In the upcoming three years, the ski industry will be influenced by numerous environmental forces. I will examine how these forces impact the industry by considering the general and task environments. General environmental forces, such as new technology, play a role in how ski areas are managed. Additionally, as global attention towards environmental sustainability grows, the ski industry is adopting innovative methods to operate ski areas. Examples include utilizing wind energy to power ski lifts and implementing solar power for lighting facilities in the ski area.
With the advancement of technology, there will be more environmentally friendly and efficient methods to power lifts and their surrounding facilities. Additionally, the aging baby-boomers, who have been dedicated participants in the skiing industry, are now finding less time for skiing. These individuals have played a vital role in ensuring the industry’s survival. However, snowboarding has become increasingly popular over the past few decades and may have even saved the ski industry in the early 1990s. Currently, on average, skiers on mountains tend to be over 40 years old; however, in Montana, seventy percent of mountain-goers are snowboarders (Jamison, 2010).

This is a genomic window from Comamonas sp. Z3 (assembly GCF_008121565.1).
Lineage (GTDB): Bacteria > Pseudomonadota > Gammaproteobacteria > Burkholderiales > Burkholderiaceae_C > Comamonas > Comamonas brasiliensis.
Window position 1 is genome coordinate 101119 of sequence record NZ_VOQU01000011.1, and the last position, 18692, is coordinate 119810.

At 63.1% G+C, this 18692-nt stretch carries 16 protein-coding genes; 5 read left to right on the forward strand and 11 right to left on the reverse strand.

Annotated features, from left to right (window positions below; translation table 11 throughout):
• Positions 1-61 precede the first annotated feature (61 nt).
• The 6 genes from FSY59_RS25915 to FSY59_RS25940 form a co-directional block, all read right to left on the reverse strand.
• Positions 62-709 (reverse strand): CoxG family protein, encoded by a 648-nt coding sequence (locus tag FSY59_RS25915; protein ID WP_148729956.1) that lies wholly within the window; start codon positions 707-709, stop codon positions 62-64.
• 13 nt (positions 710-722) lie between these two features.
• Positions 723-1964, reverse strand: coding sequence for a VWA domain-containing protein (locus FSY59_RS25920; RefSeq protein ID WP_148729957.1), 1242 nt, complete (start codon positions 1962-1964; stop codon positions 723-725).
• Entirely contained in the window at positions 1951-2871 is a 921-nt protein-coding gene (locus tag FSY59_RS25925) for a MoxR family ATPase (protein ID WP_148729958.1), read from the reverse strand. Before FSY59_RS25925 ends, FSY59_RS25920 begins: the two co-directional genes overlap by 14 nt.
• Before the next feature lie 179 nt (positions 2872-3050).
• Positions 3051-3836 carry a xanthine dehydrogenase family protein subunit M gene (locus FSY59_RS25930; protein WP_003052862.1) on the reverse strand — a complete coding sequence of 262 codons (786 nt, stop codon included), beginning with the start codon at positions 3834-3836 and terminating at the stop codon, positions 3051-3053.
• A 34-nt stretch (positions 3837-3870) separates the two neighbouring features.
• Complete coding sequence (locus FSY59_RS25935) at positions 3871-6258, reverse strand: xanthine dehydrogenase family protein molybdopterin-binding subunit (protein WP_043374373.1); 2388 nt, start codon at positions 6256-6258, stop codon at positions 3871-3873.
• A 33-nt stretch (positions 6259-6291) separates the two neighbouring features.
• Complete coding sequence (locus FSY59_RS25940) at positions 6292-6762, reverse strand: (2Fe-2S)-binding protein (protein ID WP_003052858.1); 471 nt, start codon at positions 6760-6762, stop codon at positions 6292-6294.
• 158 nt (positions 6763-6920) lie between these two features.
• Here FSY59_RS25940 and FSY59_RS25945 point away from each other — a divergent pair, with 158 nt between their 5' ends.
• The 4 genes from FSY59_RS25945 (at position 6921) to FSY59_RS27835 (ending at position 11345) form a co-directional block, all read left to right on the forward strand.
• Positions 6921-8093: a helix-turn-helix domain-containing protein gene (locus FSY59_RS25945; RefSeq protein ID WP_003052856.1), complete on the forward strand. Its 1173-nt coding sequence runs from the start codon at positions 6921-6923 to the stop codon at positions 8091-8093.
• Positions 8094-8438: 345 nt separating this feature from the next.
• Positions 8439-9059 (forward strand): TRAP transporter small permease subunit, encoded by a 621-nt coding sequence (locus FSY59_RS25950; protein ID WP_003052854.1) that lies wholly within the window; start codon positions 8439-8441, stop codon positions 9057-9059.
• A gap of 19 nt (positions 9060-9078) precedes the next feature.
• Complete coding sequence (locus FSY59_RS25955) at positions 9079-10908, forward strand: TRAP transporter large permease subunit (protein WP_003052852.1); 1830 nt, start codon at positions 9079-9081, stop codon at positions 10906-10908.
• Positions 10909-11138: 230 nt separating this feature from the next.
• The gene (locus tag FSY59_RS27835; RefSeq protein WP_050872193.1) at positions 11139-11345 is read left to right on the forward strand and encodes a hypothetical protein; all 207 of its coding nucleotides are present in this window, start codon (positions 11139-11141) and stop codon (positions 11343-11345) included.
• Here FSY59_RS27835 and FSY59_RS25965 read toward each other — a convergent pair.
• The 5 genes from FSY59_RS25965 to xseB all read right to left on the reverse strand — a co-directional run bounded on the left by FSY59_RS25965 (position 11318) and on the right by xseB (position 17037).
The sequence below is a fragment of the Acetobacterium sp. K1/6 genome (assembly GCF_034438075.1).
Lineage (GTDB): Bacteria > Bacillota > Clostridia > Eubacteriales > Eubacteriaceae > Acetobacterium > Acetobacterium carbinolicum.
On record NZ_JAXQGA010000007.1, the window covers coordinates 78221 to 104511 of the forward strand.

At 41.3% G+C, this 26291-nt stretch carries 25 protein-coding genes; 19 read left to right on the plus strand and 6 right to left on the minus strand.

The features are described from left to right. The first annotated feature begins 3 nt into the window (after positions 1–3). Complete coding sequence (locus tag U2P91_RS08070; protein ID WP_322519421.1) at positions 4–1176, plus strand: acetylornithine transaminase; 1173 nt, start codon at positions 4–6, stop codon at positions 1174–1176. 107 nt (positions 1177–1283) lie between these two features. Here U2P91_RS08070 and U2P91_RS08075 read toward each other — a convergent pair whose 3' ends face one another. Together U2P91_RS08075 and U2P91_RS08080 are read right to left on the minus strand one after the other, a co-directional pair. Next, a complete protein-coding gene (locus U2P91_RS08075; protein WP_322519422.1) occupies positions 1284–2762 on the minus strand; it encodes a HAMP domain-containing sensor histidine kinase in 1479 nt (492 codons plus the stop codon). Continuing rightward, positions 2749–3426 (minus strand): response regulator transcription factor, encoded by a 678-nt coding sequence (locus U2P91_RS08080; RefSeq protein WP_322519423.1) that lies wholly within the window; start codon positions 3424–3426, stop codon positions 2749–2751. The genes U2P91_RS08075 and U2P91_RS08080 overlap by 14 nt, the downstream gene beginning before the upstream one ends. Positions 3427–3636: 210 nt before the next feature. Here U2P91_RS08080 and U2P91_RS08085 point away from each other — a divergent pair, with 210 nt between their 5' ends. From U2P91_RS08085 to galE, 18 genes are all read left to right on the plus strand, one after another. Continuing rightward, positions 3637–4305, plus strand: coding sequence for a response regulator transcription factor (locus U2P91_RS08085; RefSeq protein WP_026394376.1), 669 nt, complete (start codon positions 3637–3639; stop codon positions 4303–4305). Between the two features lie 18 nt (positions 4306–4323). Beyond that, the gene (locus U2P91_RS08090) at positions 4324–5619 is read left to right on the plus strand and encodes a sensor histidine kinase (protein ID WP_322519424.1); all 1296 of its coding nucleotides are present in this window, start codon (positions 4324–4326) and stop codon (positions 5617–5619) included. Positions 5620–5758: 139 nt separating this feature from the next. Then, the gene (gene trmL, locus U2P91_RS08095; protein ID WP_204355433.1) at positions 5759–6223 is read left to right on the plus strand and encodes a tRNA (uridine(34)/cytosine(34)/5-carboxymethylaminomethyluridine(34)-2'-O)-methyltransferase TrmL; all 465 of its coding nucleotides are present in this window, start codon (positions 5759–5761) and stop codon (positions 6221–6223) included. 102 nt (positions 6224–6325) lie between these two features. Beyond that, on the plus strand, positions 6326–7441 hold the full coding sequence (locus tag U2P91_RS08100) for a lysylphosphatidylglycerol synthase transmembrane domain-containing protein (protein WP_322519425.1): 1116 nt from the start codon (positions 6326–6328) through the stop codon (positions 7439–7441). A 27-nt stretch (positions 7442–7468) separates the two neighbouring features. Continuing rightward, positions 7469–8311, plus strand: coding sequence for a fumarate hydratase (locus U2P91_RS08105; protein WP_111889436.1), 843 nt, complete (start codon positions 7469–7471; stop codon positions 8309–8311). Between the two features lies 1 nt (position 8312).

Snowboarding is a popular sport among the younger generation and will contribute to the long-term success of the ski industry, despite economic challenges and a recent recession. The costs associated with equipment, travel, and lift tickets for ski areas make it an exclusive sport that not everyone can afford. A family trip to the mountains for a week can amount to thousands of dollars. Nevertheless, research conducted on Montana ski resorts indicates that skiers continue to pursue their passion despite the national recession.